Jeff Menard knows first hand the colonial angst his line of T-shirts can invoke.
The message — “Got Land? Thank an Indian!” — has prompted unsolicited complaints about tax exemptions for Aboriginal people, for example. Menard, a member of Pine Creek First Nation, north of Dauphin, Man., says he welcomes the dialogue.
However, he was upset to learn that school officials instructed a 13-year-old girl not to wear one of his sweaters. “I couldn’t believe they would do this to this little girl, they would keep her oppressed,” said Menard, 37, who woke up to hundreds of emails this morning after CBC aired news of the story.
Grade 8 student Tenelle Star, a member of the Star Blanket First Nation, told the CBC that her “Got Land?” sweatshirt led to complaints at her school in Balcarres, Saskatchewan. “They told me to remove my sweater because it was offending other people.”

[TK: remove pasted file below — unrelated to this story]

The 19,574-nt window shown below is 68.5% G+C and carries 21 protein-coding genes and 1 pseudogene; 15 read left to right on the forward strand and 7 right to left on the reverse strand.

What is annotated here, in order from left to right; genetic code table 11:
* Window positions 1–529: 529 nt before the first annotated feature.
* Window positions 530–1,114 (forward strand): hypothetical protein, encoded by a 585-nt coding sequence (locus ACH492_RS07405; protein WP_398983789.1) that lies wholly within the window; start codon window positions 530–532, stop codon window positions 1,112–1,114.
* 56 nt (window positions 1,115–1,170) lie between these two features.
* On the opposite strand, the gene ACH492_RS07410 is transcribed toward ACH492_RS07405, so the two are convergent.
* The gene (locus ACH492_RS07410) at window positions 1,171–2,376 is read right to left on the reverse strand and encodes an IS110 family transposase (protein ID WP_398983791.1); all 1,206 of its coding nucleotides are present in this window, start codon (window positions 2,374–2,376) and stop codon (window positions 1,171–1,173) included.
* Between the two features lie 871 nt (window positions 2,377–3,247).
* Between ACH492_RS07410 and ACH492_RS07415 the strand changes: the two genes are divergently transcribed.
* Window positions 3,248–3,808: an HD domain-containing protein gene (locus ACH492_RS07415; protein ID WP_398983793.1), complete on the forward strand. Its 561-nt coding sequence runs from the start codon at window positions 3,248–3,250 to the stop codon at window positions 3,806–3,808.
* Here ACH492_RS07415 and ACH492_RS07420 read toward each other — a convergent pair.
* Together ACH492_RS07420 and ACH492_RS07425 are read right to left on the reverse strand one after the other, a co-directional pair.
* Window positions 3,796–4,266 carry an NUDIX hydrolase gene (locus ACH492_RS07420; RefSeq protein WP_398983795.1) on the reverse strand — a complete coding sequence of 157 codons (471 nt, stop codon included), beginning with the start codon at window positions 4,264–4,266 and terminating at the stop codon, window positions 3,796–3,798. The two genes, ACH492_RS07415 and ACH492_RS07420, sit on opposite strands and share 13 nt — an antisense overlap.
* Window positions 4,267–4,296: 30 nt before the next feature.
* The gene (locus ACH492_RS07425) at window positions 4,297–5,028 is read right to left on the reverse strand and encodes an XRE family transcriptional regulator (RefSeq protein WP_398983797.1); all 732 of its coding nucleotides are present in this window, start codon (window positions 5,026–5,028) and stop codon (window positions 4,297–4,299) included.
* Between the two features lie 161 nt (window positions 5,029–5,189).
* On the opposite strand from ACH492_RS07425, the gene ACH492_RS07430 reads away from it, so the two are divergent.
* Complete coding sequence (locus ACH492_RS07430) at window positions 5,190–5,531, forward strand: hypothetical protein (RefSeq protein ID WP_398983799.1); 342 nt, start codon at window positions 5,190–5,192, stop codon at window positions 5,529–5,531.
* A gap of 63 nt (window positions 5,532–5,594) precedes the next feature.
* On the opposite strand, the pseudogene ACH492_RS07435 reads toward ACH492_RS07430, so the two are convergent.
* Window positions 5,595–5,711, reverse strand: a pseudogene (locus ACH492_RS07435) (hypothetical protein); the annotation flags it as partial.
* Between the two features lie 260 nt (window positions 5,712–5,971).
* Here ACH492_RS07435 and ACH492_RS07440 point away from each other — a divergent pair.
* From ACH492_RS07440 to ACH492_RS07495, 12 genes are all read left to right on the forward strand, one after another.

“I was very, very upset,” he said of learning of the incident. “I was going to get in my car and drive over there and defend this girl because she is young.”
Menard says the sweatshirts, T-shirts and baby bibs celebrate Aboriginal peoples’ “rich heritage,” but also point to history.
“When the Europeans came over, we took care of them. Thanksgiving was actually the first welfare line,” said Menard. “Somewhere along the line the Europeans figured they can conquer us and take over the land and all that. In retrospect, I just want a thank you.”
Menard first saw the phrase on a hoodie in the U.S. He set up shop in 2012 on First Nations land at the Red Sun Smoke Shop and Gas Bar in Winnipeg, Man., and Turning The Tide in Saskatoon, Sask., but stresses he doesn’t care about turning a profit. “I just want everybody to wear the hoodie or T-shirt, because it’s a true statement.”
His immediate goal is to get people to say thank you. “That would satisfy my appetite for now.”
There is one person, however, that he’d like to see in one of his shirts. “By any chance do you know the size of Prime Minister Stephen Harper? What size hoodie he might want to wear?”
The school and First Nations officials have since resolved the matter, and Star will be free to wear her sweatshirt, CBC reported.